The most iconic among these is the bronze figure of Shiva as Nataraja, the lord of dance. In his upper right hand he holds the damaru, the drum of creation. In his upper left hand he holds the agni, the flame of destruction. His lower right hand is lifted in the gesture of the abhaya mudra. His right foot stands upon the demon Apasmara, the embodiment of ignorance.
The Vijayanagara Empire was the last major Hindu empire, constructing very large temples at Hampi, the capital, of which much remains in generally good condition, despite the Mughal army spending a year destroying the city after its fall. Temples are often highly decorated, in a style that further elaborates the late Chola style, and was influential for later South Indian temples. Rows of horses rearing out from columns became a favourite and spectacular device. By the end of the period hugely expanded multi-storey gopurams had become the most prominent feature of templeas, as they have remained in the major temples of the south. The large numbers of figures on these were now mostly made from brightly painted stucco.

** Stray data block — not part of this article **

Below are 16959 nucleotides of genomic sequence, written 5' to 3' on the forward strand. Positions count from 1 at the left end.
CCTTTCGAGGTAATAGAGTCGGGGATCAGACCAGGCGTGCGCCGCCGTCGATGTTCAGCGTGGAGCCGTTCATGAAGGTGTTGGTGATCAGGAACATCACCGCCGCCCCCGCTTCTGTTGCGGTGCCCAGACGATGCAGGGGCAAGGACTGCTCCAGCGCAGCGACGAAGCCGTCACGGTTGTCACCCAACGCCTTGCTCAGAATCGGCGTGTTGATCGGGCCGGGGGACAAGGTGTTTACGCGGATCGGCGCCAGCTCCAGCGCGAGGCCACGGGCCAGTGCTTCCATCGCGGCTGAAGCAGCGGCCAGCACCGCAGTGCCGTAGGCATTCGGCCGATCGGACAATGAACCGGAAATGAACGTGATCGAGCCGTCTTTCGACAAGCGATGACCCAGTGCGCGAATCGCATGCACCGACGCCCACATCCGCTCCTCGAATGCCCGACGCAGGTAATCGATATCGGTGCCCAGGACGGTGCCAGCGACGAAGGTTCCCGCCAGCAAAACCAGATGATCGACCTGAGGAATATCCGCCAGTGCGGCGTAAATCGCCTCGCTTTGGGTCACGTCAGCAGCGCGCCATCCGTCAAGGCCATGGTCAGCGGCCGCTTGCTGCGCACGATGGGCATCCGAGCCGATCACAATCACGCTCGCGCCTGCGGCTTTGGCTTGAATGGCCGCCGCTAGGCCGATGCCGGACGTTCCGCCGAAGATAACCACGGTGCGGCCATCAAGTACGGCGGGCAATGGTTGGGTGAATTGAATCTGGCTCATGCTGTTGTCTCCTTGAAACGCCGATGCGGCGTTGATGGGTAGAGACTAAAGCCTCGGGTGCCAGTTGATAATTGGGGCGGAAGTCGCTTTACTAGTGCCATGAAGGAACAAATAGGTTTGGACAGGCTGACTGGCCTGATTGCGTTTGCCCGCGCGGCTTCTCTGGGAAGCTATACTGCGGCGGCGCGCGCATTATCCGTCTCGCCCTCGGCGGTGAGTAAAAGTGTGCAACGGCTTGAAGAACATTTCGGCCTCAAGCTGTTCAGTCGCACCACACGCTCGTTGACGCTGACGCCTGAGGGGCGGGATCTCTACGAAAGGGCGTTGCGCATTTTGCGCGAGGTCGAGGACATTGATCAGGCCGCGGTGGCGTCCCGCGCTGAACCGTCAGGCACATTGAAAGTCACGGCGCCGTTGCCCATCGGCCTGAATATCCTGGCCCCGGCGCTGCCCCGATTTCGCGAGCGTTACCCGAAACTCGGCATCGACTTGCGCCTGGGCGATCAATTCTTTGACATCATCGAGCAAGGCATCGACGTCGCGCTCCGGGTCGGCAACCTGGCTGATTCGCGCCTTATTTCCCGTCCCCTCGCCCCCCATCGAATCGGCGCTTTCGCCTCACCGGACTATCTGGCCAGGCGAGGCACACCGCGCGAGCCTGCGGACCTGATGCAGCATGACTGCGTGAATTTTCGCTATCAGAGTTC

Early Modern period (1206-1858)Edit
The period was dominated by Islamic rulers, who not only did not produce figurative sculpture themselves, but whose armies, especially in the initial conquests, destroyed vast amounts of existing religious sculpture, which considerably discouraged the production of new figures.